How To Navigate The Early Recovery Identity Crisis

By Sabrina Spotorno, LCSW-CASAC, therapist with Monument


Imagine your identity as a pizza pie 🍕. The slices are what make you a full-fledged, complex, and unique human-being: your beliefs, relationships, knowledge, lived experiences, and characteristics. And your toppings are your habits that bind the slices together.

If you’re confronted with a loss of sense-of-self while navigating the early days of moderation or sobriety, ask yourself this: is this a slice issue or a topping issue? It can be challenging to differentiate what we do from who we are, but it’s an important distinction to make to gain a stronger grasp on our identity.

A huge aspect of an early recovery identity crisis is the fact that alcohol can hijack the very systems that help us build our sense of who we are, leaving us to assume our alcohol use defines us.

Distinguishing Character vs. Habits

Even if this concept makes sense, it can be hard to conceptualize our character and identity. What would you say if you were asked to finish the sentence “I am a…?” Chances are you would identify your roles, your appearance, your affiliations, or your job titles. These just skim the surface of you.

A deep dive into self-exploration will come with its own set of challenges. Some may call it an identity crisis. Deep breath. I know the idea of an ‘identity crisis’ sounds terrifying, so I’ve laid out two techniques you can use to reclaim your sense of self and help define your character as you navigate this new chapter.

Cognitive Reframing & Re-Attribution (Excuse me, what?)

Let’s break this one down. Cognitive reframing means changing the way we view situations, experiences, events, ideas, and emotions. This practice can help us ‘take back’ the things we used to associate with drinking.

Then comes the “Reattribution” part. Reattribution is a fancy therapy word for finding new explanations for why things happen and challenging some of our deeply ingrained ideas by considering alternatives.

Let’s use an example.

Say, for example, you associate socializing with drinking, so your instinct is to believe that your new sobriety means you can’t be social anymore. Suppose you take a look at the other moments, memories, and experiences in life that are both social and sober. Think about how you can integrate these experiences into your new life without alcohol. Re-associate what socializing means to you, because it doesn’t have to mean drinking. It can mean intimate conversations with friends, clarity in relationships, high-energy, clear-headed parties, and more.

Challenging our thoughts and associations can be uncomfortable, but by changing our perspective we can build new associations and get to know ourselves better without alcohol.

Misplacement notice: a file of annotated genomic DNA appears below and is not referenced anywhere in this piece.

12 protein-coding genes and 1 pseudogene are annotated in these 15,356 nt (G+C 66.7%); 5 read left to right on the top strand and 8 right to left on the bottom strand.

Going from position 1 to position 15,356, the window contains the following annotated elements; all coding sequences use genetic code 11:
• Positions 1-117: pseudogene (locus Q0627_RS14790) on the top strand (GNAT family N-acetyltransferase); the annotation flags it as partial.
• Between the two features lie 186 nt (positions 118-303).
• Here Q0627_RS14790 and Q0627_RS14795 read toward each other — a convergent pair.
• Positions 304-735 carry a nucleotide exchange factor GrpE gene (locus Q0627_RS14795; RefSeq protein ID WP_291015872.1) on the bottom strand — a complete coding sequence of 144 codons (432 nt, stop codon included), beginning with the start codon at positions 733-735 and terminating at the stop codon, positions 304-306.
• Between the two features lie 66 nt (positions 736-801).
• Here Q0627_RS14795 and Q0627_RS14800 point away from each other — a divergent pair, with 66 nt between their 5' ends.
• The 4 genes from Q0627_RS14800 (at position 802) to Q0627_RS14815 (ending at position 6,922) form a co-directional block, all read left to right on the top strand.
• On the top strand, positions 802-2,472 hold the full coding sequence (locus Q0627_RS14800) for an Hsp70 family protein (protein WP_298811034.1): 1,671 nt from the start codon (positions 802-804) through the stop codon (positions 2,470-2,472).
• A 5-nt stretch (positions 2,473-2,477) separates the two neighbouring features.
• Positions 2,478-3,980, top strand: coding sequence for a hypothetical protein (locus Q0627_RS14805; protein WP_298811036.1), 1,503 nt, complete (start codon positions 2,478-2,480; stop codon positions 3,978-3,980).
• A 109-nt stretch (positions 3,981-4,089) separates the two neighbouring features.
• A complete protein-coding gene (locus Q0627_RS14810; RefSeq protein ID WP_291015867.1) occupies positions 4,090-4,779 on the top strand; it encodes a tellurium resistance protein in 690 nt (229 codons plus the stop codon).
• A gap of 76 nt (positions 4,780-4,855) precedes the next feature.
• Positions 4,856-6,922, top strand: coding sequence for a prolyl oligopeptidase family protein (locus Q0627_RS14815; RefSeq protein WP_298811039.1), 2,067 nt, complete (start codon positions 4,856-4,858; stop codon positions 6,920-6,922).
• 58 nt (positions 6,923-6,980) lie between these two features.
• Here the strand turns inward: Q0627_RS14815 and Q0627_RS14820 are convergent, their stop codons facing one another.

Meeting Fear With Curiosity

A huge aspect of an early recovery identity crisis is the fact that alcohol can hijack the very systems that help us build our sense of who we are, leaving us to assume our alcohol use defines us. (Spoiler alert: it doesn’t!) In deciding to drink less or stop altogether, you will have to reconnect with what it means to hold space for yourself and your recollections. This can be very unsettling, particularly for those experiences that you would rather avoid thinking about. That’s where coping skills like mindfulness, self-soothing, and cognitive reframing come in. These practices can help regulate the intensity of these emotions as you find new ways to write your narrative.

Things are changing, so it’s natural to feel unsettled and unsure. But this change is good. I hope you take this time to reconnect with the beautiful things that make you, you with newfound clarity, perspective, and self-appreciation. If you want to stay in touch along the way, join us in the Monument Community, come check out our Support Groups, and explore Personalized Treatment options. You can do this!

Disclaimer: Our articles and resources do not constitute clinical or licensed therapy or other health care services. If you need counseling or therapy services please contact a licensed provider. If this is a medical emergency, call 911.

About the Author

Sabrina SpotornoSabrina Spotorno, LCSW is a Licensed Clinical Social Worker with an affinity for working with children, adolescents, individuals, and families. She is a therapist on the Monument platform, and is trained in several modalities, including Trauma-Focused Cognitive Behavior Therapy and Narrative Therapy. She’s passionate about empowering her clients to recognize their strengths amidst their life transitions to optimize their sense of efficacy and alignment of their actions with their beliefs and dreams.
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